My father carried a 1911 during WWII when serving as a Military Policeman. He always spoke very fondly of the weapon. Indeed the 1911 is a 20th century American icon. It comes then as no surprise that the pistol is still very popular among shooters even though it only carries seven or eight rounds (gasp!) in the typical magazine. Compact versions have even fewer rounds.
I have shot many 1911s and most were not very exciting to me frankly. Then my friend Jeff had me try out his Springfield that had been massaged at the custom shop. It was a revelation. The gun’s trigger was unreal with its very short take-up, light break and short reset. My Springfield XD45 Tactical was fun but this was other-worldy.
About a year later my friend Mike asked if I was interested in a 1911. He had two made by Springfield, which got my attention. The model was the Tactical Response Pistol (TRP) which I had never heard of at that time. This pistol is a civilian version of the pistol Springfield makes for the FBI’s SRT groups. It has a stainless, 5″ match barrel, teflon coated steel frame and slide, tuned 4# trigger, flared mag well, low profile combat night sights (tritium) and very aggressive checkering on the front strap. This gun is a combat gun in every sense of the word. The G10 composite grip panels are also agressively checkered such that there’s very little chance of this gun being wrenched out of one’s hand even if wet.
Mike sold me the black one and kept the stainless model. I have put about 2k rounds through it since this past Spring (six months) and I am very happy with it. The weight (over 2.5 lbs.) really mitigates recoil such that I figured it would be a fun gun to shoot in Limited/10 USPSA competition. I got the usual Bladetech DOH holster, Blackhawk CQC mag pouches, CR Speed Hi-Torque belt and a bunch of Chip McCormack PowerPro 10-round mags for it and away we went. I shoot it almost as well as my production guns and have really enjoyed myself doing so.
Interesting to note is that Mike recently stopped bringing his striker-fired guns to practice and has started shooting his TRP almost exclusively for USPSA purposes. His accuracy is now phenomenal. I’ll say it again: the trigger is nothing short of amazing.
I also got a Blackhawk Serpa holster for mine and I routinely carry this gun either open or concealed. It is one big, mean, tough pistol that can run under extreme conditions if necessary. I would not hesitate to recommend it to anyone interested in a very high-quality .45acp 1911.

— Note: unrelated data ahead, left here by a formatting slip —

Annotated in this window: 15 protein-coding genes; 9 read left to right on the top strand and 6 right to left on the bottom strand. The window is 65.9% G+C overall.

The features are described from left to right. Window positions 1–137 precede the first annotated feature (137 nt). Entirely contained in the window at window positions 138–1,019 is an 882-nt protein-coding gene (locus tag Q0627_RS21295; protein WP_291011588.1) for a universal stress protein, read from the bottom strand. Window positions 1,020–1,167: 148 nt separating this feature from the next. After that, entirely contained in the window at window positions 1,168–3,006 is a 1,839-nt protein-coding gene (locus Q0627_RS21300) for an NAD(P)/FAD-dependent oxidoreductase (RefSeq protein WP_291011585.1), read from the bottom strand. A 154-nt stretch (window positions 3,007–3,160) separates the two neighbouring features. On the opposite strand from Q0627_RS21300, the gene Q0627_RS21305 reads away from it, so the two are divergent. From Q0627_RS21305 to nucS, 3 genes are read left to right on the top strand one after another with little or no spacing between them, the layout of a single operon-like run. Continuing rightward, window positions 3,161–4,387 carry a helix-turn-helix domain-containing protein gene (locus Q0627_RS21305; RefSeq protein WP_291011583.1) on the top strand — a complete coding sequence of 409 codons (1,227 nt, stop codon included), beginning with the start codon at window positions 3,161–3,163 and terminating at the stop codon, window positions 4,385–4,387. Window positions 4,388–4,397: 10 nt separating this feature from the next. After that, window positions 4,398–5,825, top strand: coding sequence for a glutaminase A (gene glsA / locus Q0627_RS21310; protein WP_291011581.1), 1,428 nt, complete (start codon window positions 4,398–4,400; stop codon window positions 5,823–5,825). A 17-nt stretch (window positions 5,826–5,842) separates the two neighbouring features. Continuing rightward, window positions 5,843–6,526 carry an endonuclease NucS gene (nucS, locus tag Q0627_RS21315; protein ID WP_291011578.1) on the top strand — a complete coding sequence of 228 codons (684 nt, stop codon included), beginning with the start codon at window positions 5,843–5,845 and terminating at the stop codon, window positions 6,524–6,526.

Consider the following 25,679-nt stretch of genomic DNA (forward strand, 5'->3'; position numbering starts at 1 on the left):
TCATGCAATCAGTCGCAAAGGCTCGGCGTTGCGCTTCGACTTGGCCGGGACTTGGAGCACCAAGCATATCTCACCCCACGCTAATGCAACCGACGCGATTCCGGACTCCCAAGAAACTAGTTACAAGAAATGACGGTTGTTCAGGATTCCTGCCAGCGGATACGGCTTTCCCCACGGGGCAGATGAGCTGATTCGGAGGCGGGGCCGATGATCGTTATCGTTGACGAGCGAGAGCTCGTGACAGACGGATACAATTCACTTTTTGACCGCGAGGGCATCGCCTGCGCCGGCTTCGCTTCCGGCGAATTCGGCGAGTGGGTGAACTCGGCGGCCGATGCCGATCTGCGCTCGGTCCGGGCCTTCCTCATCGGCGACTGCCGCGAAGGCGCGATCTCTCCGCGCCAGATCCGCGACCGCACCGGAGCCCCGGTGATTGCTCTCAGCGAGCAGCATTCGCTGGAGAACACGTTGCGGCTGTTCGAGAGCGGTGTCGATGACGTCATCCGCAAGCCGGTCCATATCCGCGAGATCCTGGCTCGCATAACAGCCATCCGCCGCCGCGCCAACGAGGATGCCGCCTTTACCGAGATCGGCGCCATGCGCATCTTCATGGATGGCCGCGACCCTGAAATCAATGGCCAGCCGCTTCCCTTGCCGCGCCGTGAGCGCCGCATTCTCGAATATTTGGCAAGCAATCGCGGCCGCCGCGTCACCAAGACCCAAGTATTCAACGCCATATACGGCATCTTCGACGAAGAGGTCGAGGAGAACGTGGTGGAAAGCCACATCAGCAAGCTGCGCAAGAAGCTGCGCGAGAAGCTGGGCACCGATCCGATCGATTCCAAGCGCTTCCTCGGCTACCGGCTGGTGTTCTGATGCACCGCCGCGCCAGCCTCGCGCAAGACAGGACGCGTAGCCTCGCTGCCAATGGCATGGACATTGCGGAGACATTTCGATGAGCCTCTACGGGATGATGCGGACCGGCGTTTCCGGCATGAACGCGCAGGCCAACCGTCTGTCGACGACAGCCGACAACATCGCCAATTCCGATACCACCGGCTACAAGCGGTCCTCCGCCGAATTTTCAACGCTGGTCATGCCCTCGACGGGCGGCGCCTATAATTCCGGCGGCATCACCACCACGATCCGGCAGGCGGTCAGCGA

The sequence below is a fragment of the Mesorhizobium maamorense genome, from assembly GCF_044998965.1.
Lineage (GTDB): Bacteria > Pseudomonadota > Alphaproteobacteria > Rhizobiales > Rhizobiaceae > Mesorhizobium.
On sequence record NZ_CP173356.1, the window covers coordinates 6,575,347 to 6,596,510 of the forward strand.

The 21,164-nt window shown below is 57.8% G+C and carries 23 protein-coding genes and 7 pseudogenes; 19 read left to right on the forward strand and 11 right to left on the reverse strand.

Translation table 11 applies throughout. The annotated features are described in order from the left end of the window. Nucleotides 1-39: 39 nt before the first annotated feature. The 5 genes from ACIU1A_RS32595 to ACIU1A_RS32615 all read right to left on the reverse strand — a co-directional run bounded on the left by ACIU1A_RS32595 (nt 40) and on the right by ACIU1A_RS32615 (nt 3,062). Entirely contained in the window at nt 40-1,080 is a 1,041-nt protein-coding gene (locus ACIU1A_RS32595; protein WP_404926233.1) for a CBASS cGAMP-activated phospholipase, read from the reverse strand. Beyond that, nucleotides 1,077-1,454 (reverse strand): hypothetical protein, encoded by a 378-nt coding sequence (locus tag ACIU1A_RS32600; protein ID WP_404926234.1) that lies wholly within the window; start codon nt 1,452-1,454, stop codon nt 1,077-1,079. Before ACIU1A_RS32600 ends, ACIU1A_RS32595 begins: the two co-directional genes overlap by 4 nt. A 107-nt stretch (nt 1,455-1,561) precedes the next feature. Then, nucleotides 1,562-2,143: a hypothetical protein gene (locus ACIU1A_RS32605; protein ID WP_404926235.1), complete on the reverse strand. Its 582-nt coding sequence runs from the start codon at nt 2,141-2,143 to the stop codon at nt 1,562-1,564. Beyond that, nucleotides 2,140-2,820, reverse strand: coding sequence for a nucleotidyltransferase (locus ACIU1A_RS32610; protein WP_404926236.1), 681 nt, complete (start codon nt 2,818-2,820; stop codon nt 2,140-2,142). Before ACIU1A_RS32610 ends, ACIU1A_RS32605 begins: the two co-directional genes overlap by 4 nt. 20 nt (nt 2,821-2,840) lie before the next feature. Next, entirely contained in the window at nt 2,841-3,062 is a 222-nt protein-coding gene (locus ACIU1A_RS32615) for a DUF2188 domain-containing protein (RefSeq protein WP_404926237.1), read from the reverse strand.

When first looking for a CCW pistol I was interested in several criteria: size, weight, conceal-ability, reliability and power. There are lots of manufacturers of 9mm sub-compact guns on the market today and they make some fine pistols. There are also lots of nice compact and sub-compact 1911s out there. All these are nice but sometimes there is a requirement for a really, REALLY concealable weapon. Here’s where the .380 acp round shines. It’s the same diameter as the 9mm but only 17mm long instead of 19 for the Parabellum. The bullet is usually 85-90gr and is going a little slower than the 9mm but many people agree that it is still adequate for close-quarters self-defense work. I certainly think so.
My first experience shooting a .380 was, like many of us, with the venerable Walther PPK. Anyone who grew up watching James Bond movies would immediately recognize this pistol. Unfortunately, like much Hollywood fare, the reality was less than expected. The PPK has a nasty habit of slide-biting the shooter and I just never really liked them. Enter the Argentine manufacturer Bersa and their Thunder 380. I got my hands on a CC model and that replaced the XD9 sub-compact I had been carrying. I liked it quite a bit but I somehow felt something was missing.
Eventually I decided to go back to the 9mm as my primary CCW caliber but I wanted a deep-concealment option in the form of a .380. I shot a couple of Kel-Tec P3AT pistols and was not happy. The snappy little thing would consistently jump up in my hand with every shot such that I would go from two fingers on the grip to only one thus requiring a grip adjustment between every single shot. Having a gun trying to jump out of your hand is not a good feeling, especially if this was a life-and-death scenario.
When Ruger released the LCP it looked so much like the P3-AT that I figured they were simply trying to cash in on the mouse gun’s popularity by cloning the design. This was certainly not the case. I tried shooting a couple of different LCPs and I was really impressed. The ergonomics are subtly different such that with a firm grip, the pistol stays exactly in place while firing. It is also accurate, as much as it can be given the size and very low-profile sights.
The LCP is not a particularly pleasant gun to shoot. With its low mass the .380 round makes it a real handful to shoot, but like anything with regular practice it becomes routine. I find that I can keep all my hits in the A zone at 10 yards, even shooting rapidly. Given the long
double-action only trigger that does take some practice.
Tucked into a nice pocket holster (get one with the rubber strips on the side so it stays in your pocket when you pluck the pistol out) this pistol is almost not there. I like the square pocket holsters because they keep the gun properly oriented for a quick and easy draw and they avoid the dreaded “printing” issue.
With it’s ultra-thin, ultra-light form factor and it’s excellent quality, I consider the LCP my ultimate “pocket protector”.